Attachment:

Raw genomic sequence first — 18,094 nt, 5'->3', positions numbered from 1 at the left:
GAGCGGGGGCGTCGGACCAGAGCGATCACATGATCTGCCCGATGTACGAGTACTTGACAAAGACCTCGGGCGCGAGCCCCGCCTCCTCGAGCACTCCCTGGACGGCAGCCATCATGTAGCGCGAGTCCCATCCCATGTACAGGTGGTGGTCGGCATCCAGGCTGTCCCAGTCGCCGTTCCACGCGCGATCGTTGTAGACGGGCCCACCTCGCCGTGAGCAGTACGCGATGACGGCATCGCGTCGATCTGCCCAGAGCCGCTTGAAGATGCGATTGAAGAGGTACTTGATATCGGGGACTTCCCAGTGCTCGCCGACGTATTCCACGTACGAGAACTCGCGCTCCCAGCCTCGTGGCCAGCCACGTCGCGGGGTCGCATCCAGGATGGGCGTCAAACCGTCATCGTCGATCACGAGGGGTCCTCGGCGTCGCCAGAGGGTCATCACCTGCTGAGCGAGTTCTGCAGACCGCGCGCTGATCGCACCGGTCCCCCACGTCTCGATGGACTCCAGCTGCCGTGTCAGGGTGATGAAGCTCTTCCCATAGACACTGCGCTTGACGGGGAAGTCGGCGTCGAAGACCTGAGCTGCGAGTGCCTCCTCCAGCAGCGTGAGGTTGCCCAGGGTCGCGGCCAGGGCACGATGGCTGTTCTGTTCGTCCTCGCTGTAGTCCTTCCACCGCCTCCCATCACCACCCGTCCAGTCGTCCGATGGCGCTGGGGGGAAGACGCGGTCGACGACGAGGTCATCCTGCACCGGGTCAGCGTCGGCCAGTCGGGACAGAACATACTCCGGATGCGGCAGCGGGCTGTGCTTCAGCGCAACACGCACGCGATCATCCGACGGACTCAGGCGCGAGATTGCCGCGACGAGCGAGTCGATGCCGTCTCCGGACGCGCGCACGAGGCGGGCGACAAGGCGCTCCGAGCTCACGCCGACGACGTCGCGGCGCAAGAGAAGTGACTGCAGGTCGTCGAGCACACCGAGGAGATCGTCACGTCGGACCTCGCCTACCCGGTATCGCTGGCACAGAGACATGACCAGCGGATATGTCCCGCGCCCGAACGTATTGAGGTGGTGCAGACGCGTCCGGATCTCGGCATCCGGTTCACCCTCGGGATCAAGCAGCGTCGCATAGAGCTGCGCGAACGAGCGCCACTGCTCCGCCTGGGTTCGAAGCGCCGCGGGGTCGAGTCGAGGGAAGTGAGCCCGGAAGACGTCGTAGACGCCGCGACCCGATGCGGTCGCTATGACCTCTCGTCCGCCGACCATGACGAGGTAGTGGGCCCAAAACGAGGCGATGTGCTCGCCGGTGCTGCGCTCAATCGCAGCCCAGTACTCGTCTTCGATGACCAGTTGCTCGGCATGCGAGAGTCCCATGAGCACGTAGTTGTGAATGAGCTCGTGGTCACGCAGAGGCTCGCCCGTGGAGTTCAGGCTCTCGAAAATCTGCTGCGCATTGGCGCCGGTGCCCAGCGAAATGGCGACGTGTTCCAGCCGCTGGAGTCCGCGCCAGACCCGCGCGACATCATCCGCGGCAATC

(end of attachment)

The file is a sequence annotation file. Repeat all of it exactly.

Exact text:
Raw genomic sequence first — 18,094 nt, 5'->3', positions numbered from 1 at the left:
GAGCGGGGGCGTCGGACCAGAGCGATCACATGATCTGCCCGATGTACGAGTACTTGACAAAGACCTCGGGCGCGAGCCCCGCCTCCTCGAGCACTCCCTGGACGGCAGCCATCATGTAGCGCGAGTCCCATCCCATGTACAGGTGGTGGTCGGCATCCAGGCTGTCCCAGTCGCCGTTCCACGCGCGATCGTTGTAGACGGGCCCACCTCGCCGTGAGCAGTACGCGATGACGGCATCGCGTCGATCTGCCCAGAGCCGCTTGAAGATGCGATTGAAGAGGTACTTGATATCGGGGACTTCCCAGTGCTCGCCGACGTATTCCACGTACGAGAACTCGCGCTCCCAGCCTCGTGGCCAGCCACGTCGCGGGGTCGCATCCAGGATGGGCGTCAAACCGTCATCGTCGATCACGAGGGGTCCTCGGCGTCGCCAGAGGGTCATCACCTGCTGAGCGAGTTCTGCAGACCGCGCGCTGATCGCACCGGTCCCCCACGTCTCGATGGACTCCAGCTGCCGTGTCAGGGTGATGAAGCTCTTCCCATAGACACTGCGCTTGACGGGGAAGTCGGCGTCGAAGACCTGAGCTGCGAGTGCCTCCTCCAGCAGCGTGAGGTTGCCCAGGGTCGCGGCCAGGGCACGATGGCTGTTCTGTTCGTCCTCGCTGTAGTCCTTCCACCGCCTCCCATCACCACCCGTCCAGTCGTCCGATGGCGCTGGGGGGAAGACGCGGTCGACGACGAGGTCATCCTGCACCGGGTCAGCGTCGGCCAGTCGGGACAGAACATACTCCGGATGCGGCAGCGGGCTGTGCTTCAGCGCAACACGCACGCGATCATCCGACGGACTCAGGCGCGAGATTGCCGCGACGAGCGAGTCGATGCCGTCTCCGGACGCGCGCACGAGGCGGGCGACAAGGCGCTCCGAGCTCACGCCGACGACGTCGCGGCGCAAGAGAAGTGACTGCAGGTCGTCGAGCACACCGAGGAGATCGTCACGTCGGACCTCGCCTACCCGGTATCGCTGGCACAGAGACATGACCAGCGGATATGTCCCGCGCCCGAACGTATTGAGGTGGTGCAGACGCGTCCGGATCTCGGCATCCGGTTCACCCTCGGGATCAAGCAGCGTCGCATAGAGCTGCGCGAACGAGCGCCACTGCTCCGCCTGGGTTCGAAGCGCCGCGGGGTCGAGTCGAGGGAAGTGAGCCCGGAAGACGTCGTAGACGCCGCGACCCGATGCGGTCGCTATGACCTCTCGTCCGCCGACCATGACGAGGTAGTGGGCCCAAAACGAGGCGATGTGCTCGCCGGTGCTGCGCTCAATCGCAGCCCAGTACTCGTCTTCGATGACCAGTTGCTCGGCATGCGAGAGTCCCATGAGCACGTAGTTGTGAATGAGCTCGTGGTCACGCAGAGGCTCGCCCGTGGAGTTCAGGCTCTCGAAAATCTGCTGCGCATTGGCGCCGGTGCCCAGCGAAATGGCGACGTGTTCCAGCCGCTGGAGTCCGCGCCAGACCCGCGCGACATCATCCGCGGCAATC